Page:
If you are only focused on picking from the litany of tools out there, you are missing way more than you realize.  It is why I call this Technology Fantasia.  Many people machinate over the smallest details trying to worry about a certain feature they think is imperative or if they can get all the data (never mind if it is good data). If I could tell you the war stories from the field of people worrying about the wrong things when looking at technology, you might cry.  I often do, quietly, because I know what awaits them beyond Technology Fantasia; reality.

Why do I say this?  Because getting your system chosen is only the first step.  Now the real work begins.  Is it your job?  Are you going to commit the needed amount of time to learn your new system?  Will the system evolve from where it is today so it can work as you learn?  Do you have an idea of how it will integrate into the business?  Are you trying to pushing water uphill with a slotted spoon?  I can go on and on.

You need to start thinking about the process for applying those tools.

There is so much more to having a successful social media analytics program than the tool you choose.  You need to start thinking about the process for applying those tools.  What use cases are you thinking about understanding? What are the right metrics within those use cases to know you are moving the needle?  Who actually cares about the insights/learnings you can create from your social analytics program.  Again, these are just some of the things you should ask yourself.

But the last part is the whopper…your company’s culture.  This is the squishy thing that everyone deals with but no one talks about.  It may not have quantifiable ROI, but it is certainly the thing that is keeping you from making a decision.  It is the part of your success that most quickly kills the ROI of what you invest in.  So why not acknowledge it?  Being concerned about the human side of driving the business is where all success and failure lies.  Let’s make it easier by saying you sell your products to your customers and the consumer insight you need to get them interested to buy isn’t really that much different from saying you are hitting as many consumers as you can in a culturally scalable way (ok behavioral is more appropriate but you get my point).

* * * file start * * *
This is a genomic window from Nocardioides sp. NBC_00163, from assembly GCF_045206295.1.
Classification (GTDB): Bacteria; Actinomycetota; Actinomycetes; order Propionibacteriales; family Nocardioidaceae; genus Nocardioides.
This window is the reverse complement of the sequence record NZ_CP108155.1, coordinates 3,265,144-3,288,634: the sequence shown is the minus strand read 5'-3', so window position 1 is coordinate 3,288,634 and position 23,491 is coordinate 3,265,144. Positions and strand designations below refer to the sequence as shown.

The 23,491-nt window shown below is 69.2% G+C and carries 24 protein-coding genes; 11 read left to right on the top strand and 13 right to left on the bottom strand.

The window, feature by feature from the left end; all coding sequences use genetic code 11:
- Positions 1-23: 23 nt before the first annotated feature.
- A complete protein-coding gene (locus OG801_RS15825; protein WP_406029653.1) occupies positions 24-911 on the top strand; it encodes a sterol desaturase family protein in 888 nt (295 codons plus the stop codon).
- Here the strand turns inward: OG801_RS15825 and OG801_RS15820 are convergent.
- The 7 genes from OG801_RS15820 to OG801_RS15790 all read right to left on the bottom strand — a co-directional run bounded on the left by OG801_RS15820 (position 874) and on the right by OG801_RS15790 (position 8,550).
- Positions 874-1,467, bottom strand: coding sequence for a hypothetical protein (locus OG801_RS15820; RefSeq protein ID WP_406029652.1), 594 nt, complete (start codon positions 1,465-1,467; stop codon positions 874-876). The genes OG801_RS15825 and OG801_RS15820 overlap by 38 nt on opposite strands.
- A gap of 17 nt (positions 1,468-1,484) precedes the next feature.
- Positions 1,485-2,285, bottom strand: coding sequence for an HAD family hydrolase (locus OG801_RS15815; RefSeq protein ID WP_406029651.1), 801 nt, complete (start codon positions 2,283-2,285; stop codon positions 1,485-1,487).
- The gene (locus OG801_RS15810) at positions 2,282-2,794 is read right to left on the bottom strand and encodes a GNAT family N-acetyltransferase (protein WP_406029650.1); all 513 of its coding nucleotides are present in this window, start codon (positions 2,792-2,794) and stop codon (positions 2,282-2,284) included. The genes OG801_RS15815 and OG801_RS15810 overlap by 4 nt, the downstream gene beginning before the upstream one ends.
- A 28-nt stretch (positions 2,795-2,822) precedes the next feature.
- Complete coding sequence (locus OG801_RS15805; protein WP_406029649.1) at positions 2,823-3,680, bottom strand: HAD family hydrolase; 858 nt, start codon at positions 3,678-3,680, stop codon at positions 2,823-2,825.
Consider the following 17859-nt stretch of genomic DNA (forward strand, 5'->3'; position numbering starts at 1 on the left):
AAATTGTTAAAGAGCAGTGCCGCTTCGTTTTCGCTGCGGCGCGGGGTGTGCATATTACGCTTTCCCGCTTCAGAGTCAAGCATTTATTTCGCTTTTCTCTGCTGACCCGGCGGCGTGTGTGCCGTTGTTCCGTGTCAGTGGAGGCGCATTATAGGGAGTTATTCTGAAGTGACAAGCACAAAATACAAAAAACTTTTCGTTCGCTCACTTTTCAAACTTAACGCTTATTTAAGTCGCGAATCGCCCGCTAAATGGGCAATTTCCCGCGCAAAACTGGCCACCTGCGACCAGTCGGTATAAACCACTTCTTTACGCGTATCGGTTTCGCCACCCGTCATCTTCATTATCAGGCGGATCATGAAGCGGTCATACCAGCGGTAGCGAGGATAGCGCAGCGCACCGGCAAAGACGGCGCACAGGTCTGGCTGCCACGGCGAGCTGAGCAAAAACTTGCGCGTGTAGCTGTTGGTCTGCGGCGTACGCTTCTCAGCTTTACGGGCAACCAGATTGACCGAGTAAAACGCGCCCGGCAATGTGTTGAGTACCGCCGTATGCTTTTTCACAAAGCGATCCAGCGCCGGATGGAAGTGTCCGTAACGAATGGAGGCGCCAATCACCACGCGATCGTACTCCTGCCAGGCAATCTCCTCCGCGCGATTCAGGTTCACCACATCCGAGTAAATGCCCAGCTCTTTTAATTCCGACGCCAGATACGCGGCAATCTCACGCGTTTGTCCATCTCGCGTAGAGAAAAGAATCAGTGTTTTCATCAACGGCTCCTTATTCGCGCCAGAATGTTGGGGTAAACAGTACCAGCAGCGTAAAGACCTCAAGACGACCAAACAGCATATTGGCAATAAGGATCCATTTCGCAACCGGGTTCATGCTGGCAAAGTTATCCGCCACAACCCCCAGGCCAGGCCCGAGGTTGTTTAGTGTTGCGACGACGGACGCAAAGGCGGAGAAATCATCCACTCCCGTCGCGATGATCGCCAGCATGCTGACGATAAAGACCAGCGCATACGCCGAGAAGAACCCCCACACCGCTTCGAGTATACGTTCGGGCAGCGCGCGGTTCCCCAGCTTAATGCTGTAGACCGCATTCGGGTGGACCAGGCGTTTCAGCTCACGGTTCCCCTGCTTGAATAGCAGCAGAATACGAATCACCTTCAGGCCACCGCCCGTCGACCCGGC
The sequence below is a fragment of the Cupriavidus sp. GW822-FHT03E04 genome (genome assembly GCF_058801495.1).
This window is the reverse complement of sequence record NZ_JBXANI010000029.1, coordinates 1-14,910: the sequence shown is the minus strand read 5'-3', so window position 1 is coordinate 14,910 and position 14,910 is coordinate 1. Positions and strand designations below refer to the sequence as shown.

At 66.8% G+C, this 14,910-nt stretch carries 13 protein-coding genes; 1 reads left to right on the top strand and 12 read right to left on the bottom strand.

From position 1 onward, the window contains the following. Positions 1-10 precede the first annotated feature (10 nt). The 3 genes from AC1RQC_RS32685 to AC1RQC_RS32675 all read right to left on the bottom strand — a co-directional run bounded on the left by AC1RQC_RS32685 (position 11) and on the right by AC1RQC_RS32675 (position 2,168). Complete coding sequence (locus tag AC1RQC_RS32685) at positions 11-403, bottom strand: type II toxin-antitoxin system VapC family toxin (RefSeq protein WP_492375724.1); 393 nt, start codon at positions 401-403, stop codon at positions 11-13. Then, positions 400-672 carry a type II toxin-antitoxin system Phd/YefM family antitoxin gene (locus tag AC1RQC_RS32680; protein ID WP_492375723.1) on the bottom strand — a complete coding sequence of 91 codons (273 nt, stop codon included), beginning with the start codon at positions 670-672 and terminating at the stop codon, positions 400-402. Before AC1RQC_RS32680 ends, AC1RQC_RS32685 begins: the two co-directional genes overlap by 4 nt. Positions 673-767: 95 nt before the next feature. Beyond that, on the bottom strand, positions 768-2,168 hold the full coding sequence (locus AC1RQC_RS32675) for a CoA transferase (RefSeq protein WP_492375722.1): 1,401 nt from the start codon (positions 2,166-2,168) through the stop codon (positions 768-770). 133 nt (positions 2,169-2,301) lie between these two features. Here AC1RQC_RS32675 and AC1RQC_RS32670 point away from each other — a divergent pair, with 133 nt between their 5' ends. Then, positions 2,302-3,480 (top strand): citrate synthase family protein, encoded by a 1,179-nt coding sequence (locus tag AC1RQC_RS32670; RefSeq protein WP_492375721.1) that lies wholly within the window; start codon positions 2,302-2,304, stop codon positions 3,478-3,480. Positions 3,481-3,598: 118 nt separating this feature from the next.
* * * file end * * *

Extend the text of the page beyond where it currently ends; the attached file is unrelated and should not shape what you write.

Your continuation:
I lay the gauntlet down here;  if you are only bickering about whether your social media analytics system can measure demographics, has engagement, can show you the chart a certain way, and is perfectly easy to use, then you will FAIL!  Wake up and be more holistic about your program.  Don’t worry about getting the best value on spending for a tool and…

  • DO begin to think about how that tool can create processes that fit into the way you company does things.
  • BE willing to break some glass or sidle up to the right allies who understand that things need to be different.
  • KNOW that change is hard and the journey is long, because you will face obstacles way harder then patting yourself on the back for picking the right tool

I wag my finger at those who like to read about tools, but ignore my pleas about the cultural component…it is real and very tangible.  Why? Because culture makes you fail.  And culture is not politics, it is a silent wall that kills innovation.

As I always like to say… change is my business and business is good.


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About the Author

Malcolm De Leo
Malcolm, Chief Evangelist at NetBase Solutions, Inc.,  is a subject matter expert in the area of applying social media in an effort to build the marketplace for this powerful new consumer data source. Previously, Malcolm was the Global Vice President of Innovation at Daymon Worldwide and prior to that Malcolm spent 10 years at the Clorox Company managing partnerships with technology companies, developing innovation processes and building new innovation infrastructure.